This is truly an adorable beach with tiki huts in the sand and cute cottages along the street. But you will not have to worry too much about crowds since they tend to hang out at the more popular beaches that have all the amenities, like concessions, clubs, and shops. It does, however, have restrooms, picnic areas, and showers to clean up before getting back in the car. And don’t forget your camera because the sunset here is beautiful. 

Pass A Grille Dog Beach

Head south, and you will find Pass A Grille Beach, the home of the Pass A Grille Dog Beach. The official name is Passe Aux Grilleurs, and it was given to the area because of the fishermen who would grill up their catch right there, giving the area the wonderful aroma of freshly cooked fish. The main beach spreads out over three miles long, with soft white sand and beautiful blue water. 

At the very end of the island, there is a section of sand just for dogs. Between Third Avenue and Merry Pier, your pup can play off the leash as long as he is voice controlled. He is free to swim, dig in the sand, and join you in a game of Frisbee or catch. Besides sunbathing and swimming, you and your canine companion will have access to dog-friendly shops and eating establishments along the beach, but you will have to put his leash back on. 

Hurley Park Beach

Between the main Pass A Grille Beach and the Dog Beach, Hurley Park is a small city park with a lot of amenities both you and your leashed fur buddy can enjoy. Named for Colonel Frank T. Hurley, a long-time resident of the village who was a lieutenant colonel in the US Army Air Force, the park has several ball fields, a basketball court, pickleball courts, tennis, and picnic areas where you and your pooch can share a meal. They even have four BBQ grills.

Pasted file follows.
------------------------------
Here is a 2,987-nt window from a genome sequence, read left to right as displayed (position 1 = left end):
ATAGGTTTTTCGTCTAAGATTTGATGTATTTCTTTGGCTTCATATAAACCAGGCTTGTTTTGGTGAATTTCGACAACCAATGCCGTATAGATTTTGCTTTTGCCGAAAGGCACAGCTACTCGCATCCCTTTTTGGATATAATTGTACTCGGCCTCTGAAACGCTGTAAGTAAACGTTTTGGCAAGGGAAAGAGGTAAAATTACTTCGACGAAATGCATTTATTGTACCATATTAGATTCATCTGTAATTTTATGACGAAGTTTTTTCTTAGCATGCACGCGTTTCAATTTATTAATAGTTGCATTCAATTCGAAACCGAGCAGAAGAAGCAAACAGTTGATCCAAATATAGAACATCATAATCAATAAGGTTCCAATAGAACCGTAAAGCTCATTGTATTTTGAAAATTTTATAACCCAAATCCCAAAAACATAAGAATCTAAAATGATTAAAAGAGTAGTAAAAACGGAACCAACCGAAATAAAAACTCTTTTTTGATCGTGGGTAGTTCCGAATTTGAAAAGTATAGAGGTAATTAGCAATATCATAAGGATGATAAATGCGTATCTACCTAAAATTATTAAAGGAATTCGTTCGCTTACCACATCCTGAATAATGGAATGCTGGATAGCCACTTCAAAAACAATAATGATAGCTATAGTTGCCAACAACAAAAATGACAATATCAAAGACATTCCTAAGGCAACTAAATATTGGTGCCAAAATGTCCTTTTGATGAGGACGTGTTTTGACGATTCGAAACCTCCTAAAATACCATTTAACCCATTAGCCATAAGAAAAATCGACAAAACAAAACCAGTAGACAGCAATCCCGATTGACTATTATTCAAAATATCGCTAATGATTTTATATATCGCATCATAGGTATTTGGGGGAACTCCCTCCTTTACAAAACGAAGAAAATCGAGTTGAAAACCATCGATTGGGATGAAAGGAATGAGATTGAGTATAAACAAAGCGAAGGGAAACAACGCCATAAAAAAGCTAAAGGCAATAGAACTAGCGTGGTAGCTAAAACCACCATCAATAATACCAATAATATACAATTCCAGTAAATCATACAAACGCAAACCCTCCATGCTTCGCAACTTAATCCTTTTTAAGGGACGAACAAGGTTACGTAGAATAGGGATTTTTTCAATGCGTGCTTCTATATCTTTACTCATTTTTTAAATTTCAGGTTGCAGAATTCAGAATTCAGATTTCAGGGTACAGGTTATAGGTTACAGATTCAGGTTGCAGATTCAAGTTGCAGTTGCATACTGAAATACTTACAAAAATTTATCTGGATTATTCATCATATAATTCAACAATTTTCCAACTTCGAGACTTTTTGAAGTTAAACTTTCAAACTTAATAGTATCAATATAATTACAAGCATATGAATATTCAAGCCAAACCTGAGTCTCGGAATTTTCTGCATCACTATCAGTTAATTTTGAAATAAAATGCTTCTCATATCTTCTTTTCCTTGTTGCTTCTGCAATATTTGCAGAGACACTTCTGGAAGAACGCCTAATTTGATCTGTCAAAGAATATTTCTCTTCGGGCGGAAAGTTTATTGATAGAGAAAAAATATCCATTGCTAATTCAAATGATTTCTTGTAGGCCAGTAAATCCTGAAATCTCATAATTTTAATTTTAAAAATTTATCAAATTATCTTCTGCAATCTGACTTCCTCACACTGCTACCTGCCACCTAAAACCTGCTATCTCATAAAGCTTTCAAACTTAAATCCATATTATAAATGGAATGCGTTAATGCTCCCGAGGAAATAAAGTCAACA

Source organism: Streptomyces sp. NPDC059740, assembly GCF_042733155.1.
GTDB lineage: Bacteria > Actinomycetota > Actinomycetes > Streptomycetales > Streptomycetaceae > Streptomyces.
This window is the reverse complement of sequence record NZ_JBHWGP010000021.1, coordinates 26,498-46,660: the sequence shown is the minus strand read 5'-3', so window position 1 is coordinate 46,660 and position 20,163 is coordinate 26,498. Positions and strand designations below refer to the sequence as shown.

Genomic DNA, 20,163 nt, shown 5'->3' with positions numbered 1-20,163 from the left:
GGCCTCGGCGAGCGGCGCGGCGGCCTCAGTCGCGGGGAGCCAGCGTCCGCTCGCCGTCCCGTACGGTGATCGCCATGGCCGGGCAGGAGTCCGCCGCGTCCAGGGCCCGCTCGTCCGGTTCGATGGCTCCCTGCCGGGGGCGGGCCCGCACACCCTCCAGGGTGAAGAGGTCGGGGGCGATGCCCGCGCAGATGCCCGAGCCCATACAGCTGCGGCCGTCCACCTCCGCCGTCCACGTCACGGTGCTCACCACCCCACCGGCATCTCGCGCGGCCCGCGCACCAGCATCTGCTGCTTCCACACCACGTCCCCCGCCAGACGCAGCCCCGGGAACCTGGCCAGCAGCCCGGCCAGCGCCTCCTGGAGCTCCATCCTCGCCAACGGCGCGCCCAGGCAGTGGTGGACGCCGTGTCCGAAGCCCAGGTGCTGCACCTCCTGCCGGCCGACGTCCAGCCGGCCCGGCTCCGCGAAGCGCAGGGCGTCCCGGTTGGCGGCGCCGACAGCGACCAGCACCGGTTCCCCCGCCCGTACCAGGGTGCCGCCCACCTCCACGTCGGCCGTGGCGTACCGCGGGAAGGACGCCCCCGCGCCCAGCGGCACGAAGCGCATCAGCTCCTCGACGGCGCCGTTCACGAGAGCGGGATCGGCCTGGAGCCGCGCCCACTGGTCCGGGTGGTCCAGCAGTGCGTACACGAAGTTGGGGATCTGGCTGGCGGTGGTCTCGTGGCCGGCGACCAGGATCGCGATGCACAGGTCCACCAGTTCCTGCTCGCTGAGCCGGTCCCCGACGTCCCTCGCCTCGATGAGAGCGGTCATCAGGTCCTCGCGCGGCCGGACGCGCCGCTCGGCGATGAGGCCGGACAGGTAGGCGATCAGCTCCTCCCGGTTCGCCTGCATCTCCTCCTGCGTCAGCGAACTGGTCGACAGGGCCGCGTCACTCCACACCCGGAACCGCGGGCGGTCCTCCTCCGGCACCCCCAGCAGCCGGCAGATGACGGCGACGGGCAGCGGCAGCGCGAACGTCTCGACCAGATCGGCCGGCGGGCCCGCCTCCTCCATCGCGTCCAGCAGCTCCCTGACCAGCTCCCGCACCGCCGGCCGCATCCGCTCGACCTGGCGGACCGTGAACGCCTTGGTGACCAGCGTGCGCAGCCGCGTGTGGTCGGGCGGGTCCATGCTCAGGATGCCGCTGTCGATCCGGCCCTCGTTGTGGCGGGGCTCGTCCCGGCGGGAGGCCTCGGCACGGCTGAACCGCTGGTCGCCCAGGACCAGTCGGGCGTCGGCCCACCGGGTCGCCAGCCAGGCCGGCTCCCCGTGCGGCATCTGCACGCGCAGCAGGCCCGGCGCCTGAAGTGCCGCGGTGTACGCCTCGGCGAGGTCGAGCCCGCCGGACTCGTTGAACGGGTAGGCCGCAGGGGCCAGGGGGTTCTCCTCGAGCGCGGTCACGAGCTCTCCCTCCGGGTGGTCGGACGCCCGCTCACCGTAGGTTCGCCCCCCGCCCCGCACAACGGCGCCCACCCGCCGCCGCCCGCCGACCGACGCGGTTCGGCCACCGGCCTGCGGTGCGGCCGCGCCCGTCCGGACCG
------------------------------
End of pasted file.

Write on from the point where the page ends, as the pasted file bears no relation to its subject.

Beach access is just across the road and down the steps. The soft sand beach is both wide and long, with tons of space for everyone to visit without getting in the way. There are benches right on the sand set back by the grass so you and Fido can watch everyone enjoying themselves while you take a break. Then, bring your fur puppy to the dog park, where you can let him run leash-free. Hurley Park has everything and then some!

Maximo Park Beach

Take Pinellas Bayway across the bay to the mainland to get to Maximo Park on Highway 275. Surrounded by the waters of the Boca Ciega Bay, Sunshine Skyway Channel, Maximo Channel, and Frenchman Creek, this 70-acre recreational area is the largest of the four archaeological sites in St. Petersburg. Your canine companion is welcome here as long as you keep him on a leash at all times and do not let him get close to the historical Indian midden site. 

Named after Antonio Maximo Hernandez, the first European settler on the peninsula, Maximo Park has a fantastic sandy beach all along the western side of the park that covers about a half mile. The water is usually calm but it is best to keep your pup in the shallows. You can also enjoy the trails, do some fishing, play disc golf, or enjoy a picnic while you are in the park.